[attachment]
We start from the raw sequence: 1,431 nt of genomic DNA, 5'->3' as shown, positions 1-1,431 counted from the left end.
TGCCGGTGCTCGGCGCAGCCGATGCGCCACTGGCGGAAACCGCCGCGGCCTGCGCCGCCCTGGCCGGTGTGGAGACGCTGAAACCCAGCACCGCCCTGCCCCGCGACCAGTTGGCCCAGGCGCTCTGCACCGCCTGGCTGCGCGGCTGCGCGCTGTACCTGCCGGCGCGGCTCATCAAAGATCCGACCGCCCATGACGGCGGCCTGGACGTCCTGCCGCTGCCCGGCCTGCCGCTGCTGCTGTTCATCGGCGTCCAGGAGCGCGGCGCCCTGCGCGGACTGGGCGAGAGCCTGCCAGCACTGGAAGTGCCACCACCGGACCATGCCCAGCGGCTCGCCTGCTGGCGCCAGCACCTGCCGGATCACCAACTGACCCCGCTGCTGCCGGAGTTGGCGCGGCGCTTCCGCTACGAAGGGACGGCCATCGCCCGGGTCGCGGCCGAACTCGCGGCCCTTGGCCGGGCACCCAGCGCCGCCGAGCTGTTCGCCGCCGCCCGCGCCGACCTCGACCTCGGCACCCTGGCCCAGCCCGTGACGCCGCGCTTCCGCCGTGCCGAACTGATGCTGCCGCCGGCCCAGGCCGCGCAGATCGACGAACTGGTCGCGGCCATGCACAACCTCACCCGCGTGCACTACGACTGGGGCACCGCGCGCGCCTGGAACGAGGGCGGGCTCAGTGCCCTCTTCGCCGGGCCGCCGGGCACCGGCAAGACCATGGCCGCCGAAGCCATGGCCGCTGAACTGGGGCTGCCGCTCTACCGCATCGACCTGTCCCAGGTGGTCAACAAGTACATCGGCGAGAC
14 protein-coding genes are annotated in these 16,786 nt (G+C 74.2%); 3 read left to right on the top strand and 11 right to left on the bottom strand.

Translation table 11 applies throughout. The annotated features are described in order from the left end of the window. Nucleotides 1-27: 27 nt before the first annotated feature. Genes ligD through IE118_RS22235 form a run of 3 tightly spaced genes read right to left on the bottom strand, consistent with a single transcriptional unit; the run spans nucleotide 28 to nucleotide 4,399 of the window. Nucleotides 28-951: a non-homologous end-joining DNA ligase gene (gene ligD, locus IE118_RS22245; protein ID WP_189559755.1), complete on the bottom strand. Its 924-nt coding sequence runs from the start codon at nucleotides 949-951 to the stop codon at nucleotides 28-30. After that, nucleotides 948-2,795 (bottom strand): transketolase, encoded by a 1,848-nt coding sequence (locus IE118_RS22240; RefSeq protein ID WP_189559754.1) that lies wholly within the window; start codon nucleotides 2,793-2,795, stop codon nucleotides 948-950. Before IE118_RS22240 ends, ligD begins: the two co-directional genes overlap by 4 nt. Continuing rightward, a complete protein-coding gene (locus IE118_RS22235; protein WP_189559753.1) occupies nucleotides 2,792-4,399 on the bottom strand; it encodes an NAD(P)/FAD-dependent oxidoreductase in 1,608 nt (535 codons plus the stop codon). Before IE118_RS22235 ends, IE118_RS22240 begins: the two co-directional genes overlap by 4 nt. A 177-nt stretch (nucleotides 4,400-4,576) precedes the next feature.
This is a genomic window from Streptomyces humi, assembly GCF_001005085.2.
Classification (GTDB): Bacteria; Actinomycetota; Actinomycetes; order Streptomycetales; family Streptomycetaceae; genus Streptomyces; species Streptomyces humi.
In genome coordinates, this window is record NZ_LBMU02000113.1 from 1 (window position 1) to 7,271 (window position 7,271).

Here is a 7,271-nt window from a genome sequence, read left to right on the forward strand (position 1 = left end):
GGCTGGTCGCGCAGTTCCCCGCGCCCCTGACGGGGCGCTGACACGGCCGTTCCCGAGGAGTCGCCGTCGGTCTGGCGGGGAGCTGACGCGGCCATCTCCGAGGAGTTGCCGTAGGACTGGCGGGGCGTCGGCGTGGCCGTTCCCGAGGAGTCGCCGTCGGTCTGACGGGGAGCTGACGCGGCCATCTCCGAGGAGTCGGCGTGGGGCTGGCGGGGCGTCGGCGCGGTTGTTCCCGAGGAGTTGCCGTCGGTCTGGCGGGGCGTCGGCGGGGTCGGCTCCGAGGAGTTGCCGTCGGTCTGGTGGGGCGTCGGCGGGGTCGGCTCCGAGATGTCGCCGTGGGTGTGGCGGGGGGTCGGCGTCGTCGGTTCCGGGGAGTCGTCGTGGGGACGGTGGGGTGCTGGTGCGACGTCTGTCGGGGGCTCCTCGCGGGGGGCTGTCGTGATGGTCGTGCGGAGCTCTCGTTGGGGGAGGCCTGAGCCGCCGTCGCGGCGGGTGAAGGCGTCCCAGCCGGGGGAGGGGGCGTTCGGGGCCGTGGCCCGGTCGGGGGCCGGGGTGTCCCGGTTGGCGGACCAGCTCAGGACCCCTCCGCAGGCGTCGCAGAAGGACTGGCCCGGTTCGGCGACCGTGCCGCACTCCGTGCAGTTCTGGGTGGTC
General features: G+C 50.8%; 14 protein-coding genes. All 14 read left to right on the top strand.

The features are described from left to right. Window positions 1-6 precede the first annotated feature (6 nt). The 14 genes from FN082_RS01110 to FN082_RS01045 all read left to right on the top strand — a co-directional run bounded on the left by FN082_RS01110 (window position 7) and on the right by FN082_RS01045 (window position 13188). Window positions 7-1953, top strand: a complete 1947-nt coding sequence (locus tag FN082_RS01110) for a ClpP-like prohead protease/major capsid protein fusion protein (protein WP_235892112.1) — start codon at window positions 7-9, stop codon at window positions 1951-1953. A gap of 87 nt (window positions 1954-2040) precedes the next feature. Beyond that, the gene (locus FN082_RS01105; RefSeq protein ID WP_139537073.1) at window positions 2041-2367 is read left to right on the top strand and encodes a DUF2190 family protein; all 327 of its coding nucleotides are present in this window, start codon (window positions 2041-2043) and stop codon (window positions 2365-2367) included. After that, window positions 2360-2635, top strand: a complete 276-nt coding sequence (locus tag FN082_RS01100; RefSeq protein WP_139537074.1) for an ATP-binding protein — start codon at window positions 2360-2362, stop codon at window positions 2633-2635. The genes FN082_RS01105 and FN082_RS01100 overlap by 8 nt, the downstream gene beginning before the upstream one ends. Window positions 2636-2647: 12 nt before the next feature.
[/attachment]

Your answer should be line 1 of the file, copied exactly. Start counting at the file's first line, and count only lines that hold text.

We start from the raw sequence: 1,431 nt of genomic DNA, 5'->3' as shown, positions 1-1,431 counted from the left end.